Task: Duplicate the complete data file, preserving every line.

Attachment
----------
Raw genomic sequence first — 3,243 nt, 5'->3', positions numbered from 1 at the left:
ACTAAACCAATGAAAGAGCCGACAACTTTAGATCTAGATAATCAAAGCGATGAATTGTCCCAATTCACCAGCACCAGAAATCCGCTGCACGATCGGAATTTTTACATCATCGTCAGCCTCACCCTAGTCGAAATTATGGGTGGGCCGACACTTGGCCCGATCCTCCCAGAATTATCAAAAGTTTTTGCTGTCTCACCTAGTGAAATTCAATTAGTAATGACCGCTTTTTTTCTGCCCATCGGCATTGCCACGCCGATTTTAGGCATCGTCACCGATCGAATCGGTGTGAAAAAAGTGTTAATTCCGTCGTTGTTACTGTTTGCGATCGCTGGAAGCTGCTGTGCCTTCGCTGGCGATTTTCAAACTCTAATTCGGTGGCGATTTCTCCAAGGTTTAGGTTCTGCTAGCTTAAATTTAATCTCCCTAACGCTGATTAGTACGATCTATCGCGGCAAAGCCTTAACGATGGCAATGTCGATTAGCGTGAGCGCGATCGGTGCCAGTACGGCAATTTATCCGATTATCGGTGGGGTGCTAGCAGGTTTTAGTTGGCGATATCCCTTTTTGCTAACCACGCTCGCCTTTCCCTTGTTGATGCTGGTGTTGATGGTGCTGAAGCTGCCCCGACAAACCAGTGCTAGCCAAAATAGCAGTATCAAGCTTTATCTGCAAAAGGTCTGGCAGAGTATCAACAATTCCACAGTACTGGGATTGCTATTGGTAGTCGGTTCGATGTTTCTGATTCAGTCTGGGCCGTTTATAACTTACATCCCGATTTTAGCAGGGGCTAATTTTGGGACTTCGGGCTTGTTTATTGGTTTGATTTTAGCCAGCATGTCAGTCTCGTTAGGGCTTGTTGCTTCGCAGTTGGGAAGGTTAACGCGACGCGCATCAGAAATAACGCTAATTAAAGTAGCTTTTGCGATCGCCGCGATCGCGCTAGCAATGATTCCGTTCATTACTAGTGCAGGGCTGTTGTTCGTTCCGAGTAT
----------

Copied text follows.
Raw genomic sequence first — 3,243 nt, 5'->3', positions numbered from 1 at the left:
ACTAAACCAATGAAAGAGCCGACAACTTTAGATCTAGATAATCAAAGCGATGAATTGTCCCAATTCACCAGCACCAGAAATCCGCTGCACGATCGGAATTTTTACATCATCGTCAGCCTCACCCTAGTCGAAATTATGGGTGGGCCGACACTTGGCCCGATCCTCCCAGAATTATCAAAAGTTTTTGCTGTCTCACCTAGTGAAATTCAATTAGTAATGACCGCTTTTTTTCTGCCCATCGGCATTGCCACGCCGATTTTAGGCATCGTCACCGATCGAATCGGTGTGAAAAAAGTGTTAATTCCGTCGTTGTTACTGTTTGCGATCGCTGGAAGCTGCTGTGCCTTCGCTGGCGATTTTCAAACTCTAATTCGGTGGCGATTTCTCCAAGGTTTAGGTTCTGCTAGCTTAAATTTAATCTCCCTAACGCTGATTAGTACGATCTATCGCGGCAAAGCCTTAACGATGGCAATGTCGATTAGCGTGAGCGCGATCGGTGCCAGTACGGCAATTTATCCGATTATCGGTGGGGTGCTAGCAGGTTTTAGTTGGCGATATCCCTTTTTGCTAACCACGCTCGCCTTTCCCTTGTTGATGCTGGTGTTGATGGTGCTGAAGCTGCCCCGACAAACCAGTGCTAGCCAAAATAGCAGTATCAAGCTTTATCTGCAAAAGGTCTGGCAGAGTATCAACAATTCCACAGTACTGGGATTGCTATTGGTAGTCGGTTCGATGTTTCTGATTCAGTCTGGGCCGTTTATAACTTACATCCCGATTTTAGCAGGGGCTAATTTTGGGACTTCGGGCTTGTTTATTGGTTTGATTTTAGCCAGCATGTCAGTCTCGTTAGGGCTTGTTGCTTCGCAGTTGGGAAGGTTAACGCGACGCGCATCAGAAATAACGCTAATTAAAGTAGCTTTTGCGATCGCCGCGATCGCGCTAGCAATGATTCCGTTCATTACTAGTGCAGGGCTGTTGTTCGTTCCGAGTAT